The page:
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Local water temperatures are now holding in the upper 60s, and that has really kicked the fishing season into high gear. So far the biggest news has been the consistent action on large chopper bluefish. This is the best May I can remember for folks hauling in the big blues. In addition, almost any other fish you want to target is out there and active.
The bluefish bite I wrote about last week has remained strong and carried over into the surf. Surf casters are getting into the blues using cut bait. A chunk from any fish you catch—bluefish, silver perch, pinfish—is fine as bait as long as it’s fresh. Pompano are also starting to show in the surf if you’re fishing cut fresh shrimp, and you can still catch sea mullet and puppy drum there.
The piers continue to report steady action on the bluefish. Small snapper blues (which are the best bluefish to eat) are being caught on the Gotcha-style pencil plugs. The big chopper blues, in the 5- to 9-pound range, are hitting live bait on king mackerel rigs.
The piers have also reported their first king mackerel of the season. Meanwhile, boaters just offshore are reporting nice catches of Spanish mackerel when trolling.
The piers are also still seeing consistent action on sea mullet, in addition to more pompano and the ever-present black drum. Both the sea mullet and the black drum are staging bites at night if anyone remains around after dark to catch them.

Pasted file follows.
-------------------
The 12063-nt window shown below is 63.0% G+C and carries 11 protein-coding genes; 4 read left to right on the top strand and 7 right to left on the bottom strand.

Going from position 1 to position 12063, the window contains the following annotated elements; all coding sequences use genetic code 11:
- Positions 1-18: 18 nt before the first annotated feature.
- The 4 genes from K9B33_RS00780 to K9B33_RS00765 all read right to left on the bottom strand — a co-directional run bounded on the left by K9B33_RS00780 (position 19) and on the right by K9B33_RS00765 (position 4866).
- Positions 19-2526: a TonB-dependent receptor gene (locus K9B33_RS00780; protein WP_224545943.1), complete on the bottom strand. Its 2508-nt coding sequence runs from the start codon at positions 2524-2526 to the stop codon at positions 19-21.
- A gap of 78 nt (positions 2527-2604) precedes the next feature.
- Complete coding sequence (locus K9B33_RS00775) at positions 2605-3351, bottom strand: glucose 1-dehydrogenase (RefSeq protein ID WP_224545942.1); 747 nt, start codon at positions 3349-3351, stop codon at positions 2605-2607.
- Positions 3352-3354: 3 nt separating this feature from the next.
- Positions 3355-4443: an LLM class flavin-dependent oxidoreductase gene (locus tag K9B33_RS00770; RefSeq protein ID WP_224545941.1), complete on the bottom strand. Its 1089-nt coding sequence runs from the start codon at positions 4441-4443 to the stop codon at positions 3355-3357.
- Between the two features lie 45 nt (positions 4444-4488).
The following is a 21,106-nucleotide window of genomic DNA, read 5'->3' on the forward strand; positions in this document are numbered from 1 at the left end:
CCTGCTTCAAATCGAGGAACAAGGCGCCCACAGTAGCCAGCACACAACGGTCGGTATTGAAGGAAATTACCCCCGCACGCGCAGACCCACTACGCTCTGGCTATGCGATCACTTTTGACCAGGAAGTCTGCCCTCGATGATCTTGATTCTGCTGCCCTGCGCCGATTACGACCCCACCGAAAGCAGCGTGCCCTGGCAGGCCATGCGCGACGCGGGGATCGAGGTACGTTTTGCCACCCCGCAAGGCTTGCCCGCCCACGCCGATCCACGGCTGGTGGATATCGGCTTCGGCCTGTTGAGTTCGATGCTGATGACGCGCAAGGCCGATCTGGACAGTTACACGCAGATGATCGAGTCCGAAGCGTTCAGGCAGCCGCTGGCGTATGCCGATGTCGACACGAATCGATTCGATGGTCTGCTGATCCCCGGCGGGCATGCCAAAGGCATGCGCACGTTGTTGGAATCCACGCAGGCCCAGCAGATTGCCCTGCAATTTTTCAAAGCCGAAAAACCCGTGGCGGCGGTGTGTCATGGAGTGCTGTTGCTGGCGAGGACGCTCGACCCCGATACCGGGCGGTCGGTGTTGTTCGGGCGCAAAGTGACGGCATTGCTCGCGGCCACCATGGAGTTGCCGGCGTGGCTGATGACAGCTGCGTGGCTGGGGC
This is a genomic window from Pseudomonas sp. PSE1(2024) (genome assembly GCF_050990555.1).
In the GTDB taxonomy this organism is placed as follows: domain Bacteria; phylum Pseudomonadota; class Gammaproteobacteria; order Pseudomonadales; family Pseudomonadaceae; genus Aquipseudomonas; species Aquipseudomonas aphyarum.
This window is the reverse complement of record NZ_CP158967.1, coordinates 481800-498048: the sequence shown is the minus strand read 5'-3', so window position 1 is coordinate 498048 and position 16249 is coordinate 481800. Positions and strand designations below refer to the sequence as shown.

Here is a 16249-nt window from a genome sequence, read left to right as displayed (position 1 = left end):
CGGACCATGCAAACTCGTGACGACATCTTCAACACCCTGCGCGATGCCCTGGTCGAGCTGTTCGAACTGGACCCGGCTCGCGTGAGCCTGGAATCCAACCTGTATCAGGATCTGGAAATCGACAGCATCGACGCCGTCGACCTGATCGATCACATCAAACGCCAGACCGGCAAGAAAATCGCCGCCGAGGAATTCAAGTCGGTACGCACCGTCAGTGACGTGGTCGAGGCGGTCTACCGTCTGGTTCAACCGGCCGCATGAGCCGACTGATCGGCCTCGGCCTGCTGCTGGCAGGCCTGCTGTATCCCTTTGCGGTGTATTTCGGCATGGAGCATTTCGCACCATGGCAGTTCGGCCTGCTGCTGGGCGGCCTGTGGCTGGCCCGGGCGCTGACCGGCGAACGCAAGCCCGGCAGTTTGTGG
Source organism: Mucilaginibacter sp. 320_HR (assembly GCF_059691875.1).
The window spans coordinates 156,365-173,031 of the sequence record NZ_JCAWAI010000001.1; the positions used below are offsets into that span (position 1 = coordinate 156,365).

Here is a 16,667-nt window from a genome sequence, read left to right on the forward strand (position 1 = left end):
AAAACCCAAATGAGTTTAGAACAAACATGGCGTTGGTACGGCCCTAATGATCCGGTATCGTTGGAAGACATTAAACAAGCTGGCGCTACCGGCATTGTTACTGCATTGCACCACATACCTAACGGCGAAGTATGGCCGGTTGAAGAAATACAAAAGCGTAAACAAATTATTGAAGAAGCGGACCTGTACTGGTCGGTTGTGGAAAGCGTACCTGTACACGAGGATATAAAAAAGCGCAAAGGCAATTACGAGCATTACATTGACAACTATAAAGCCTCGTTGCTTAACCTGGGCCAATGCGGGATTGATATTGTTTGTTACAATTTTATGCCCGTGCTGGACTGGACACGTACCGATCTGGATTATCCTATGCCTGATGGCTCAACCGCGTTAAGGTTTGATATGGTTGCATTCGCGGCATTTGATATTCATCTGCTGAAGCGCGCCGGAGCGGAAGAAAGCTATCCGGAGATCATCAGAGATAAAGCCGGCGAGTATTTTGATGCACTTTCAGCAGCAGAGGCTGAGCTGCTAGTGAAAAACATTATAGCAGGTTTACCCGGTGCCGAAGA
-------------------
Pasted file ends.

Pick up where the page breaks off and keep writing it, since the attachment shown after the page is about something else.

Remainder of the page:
Inshore the flounder bite is stirring but hasn’t quite taken off yet. The water temperature is about right, but the keeper flounder have been slow to respond so far, although a good many throwback flounder have been caught. Everything points to the flounder fishing as the next big thing.
There is still action on puppy drum, specks and a lot of black drum roaming around the bridges and docks. Fishing with live shrimp, minnows or lures will take these fish. Mud minnows and finger mullet from your cast net are good baits right now, and they will catch a lot of flounder once the flatfish really start to hit.
In addition to the flounder, the other fish that hasn’t staged much of a run is the spot. Bottom fishermen have had a very good season for sea mullet and black drum, but the spring spot have not really materialized.
The next few weeks should continue to feature strong fishing for bluefish as well as the arrival of better flounder action and more pompano. The water temperatures will continue to make pier and surf fishing great options, and fish should bite best in the early morning or just before sunset. All of the inshore fish should be very active before the really hot weather arrives.